32
International Journal of Arts and Commerce
Vol. 4 No. 1
January, 2015
REFERENCE Coakley. J. (2009). Sports in society: issues and controversies. New York: McGraw-Hill. Dunning, E. (2000). Towards a sociological understanding of football hooliganism as a world phenomenon. European Journal on Criminal Policy and Research. (2), 141­62. Fallahi. (2009). Comparison of factors affecting the audience occasionally, regular and fanatics in leagues matches. sport management Journal. (2), 62-70. Giulianotti. R. (1999). Football: A Sociology of the Global Game. Cambridge: Polity Press. Guttmann. A. (1998). The appeal of violent sports. In why we watch: the attractions of violent entertainment. New York: OXFORD UNIVERSITY PRESS. Huang, M. J. (2011). Determinant factors and satisfaction of spectators at the selecting national table tennis team competition in Taiwan. The 12th ITTF Sports Science Congress May 5-7, 2011. Rotterdam: The Netherlands. Kelly, J. R (1996). Leisure. Boston: Allyn & Bacon. Kleomanis. L. (2005). Deviant Behaviour of Football Spectators. [Online] Available at http://phd.sote.hu/mwp/phd_live/vedes/export/lappaskleomenis.e.pdf (October 30,2012). Otto Adang. (1999). Committee on Culture and Education, Council of Europe. Netherlands: Socialist Group. Spaaij. R. (2006). 'Aspects of Hooligan Violence: A Reappraisal of sociological research into Football Hooliganism', ASSR Working Paper Series, No. 06/02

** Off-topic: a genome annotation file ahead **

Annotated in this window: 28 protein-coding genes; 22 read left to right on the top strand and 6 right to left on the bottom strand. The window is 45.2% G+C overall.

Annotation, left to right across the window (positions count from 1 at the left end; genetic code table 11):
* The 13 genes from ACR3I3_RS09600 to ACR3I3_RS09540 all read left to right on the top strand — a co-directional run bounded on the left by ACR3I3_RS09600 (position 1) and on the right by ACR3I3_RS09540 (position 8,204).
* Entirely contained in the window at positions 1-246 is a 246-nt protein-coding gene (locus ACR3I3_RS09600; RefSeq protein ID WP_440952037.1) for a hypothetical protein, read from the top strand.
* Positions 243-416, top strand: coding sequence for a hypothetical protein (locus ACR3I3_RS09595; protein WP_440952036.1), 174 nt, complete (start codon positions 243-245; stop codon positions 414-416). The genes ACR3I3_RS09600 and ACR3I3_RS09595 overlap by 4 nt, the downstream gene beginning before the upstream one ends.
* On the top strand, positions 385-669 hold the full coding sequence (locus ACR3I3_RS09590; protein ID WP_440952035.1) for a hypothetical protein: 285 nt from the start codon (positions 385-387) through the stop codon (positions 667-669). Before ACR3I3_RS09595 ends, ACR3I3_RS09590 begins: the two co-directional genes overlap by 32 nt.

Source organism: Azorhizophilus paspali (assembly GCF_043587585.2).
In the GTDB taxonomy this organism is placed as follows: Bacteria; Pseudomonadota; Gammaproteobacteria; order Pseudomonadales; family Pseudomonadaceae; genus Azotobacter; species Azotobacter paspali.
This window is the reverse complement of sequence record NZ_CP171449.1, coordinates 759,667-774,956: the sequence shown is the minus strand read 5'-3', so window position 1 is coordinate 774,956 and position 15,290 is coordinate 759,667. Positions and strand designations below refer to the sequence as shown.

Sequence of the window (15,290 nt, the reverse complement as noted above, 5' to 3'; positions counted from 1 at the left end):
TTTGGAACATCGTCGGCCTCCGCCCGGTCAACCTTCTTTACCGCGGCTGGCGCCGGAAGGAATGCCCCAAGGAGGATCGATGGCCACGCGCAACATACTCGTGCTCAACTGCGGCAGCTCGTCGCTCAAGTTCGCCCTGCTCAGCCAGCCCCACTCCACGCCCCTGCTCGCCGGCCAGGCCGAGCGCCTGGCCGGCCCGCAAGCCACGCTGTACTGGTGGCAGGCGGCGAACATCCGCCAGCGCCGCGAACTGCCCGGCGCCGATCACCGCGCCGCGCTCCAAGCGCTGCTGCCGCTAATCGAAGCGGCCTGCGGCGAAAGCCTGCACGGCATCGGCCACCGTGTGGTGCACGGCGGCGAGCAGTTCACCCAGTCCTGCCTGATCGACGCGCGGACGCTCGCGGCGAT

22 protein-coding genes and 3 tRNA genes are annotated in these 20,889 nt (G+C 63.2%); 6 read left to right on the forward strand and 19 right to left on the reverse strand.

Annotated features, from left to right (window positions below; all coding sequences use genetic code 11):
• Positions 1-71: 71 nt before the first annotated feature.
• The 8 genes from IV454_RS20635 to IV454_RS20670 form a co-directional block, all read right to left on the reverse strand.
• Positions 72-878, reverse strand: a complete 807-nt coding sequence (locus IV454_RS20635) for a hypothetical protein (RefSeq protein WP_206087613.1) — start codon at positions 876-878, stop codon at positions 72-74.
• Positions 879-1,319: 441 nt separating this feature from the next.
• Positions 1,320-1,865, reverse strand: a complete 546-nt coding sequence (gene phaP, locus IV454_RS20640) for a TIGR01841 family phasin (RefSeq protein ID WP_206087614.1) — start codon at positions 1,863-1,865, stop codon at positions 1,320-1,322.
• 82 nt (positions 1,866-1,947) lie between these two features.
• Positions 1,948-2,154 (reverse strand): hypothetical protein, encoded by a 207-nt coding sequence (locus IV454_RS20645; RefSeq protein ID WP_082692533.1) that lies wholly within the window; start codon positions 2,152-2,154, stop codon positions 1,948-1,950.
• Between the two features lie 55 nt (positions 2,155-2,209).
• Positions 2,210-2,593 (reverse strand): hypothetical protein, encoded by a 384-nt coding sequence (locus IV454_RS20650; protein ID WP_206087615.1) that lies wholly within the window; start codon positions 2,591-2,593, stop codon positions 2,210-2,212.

33

NURH YUSOFF

File: relationship-between-situational-factors-and-deviant-behaviour.pdf
Title: Microsoft Word - 3. 27-33 A-03915 relationship between situational factors
Author: NURH YUSOFF
Author: User
Published: Fri Jan 16 11:16:25 2015
Pages: 7
File size: 0.08 Mb


Stunned with Sorrow, 11 pages, 0.1 Mb

, pages, 0 Mb

, pages, 0 Mb

What unemployment means, 1 pages, 0.03 Mb
Copyright © 2018 doc.uments.com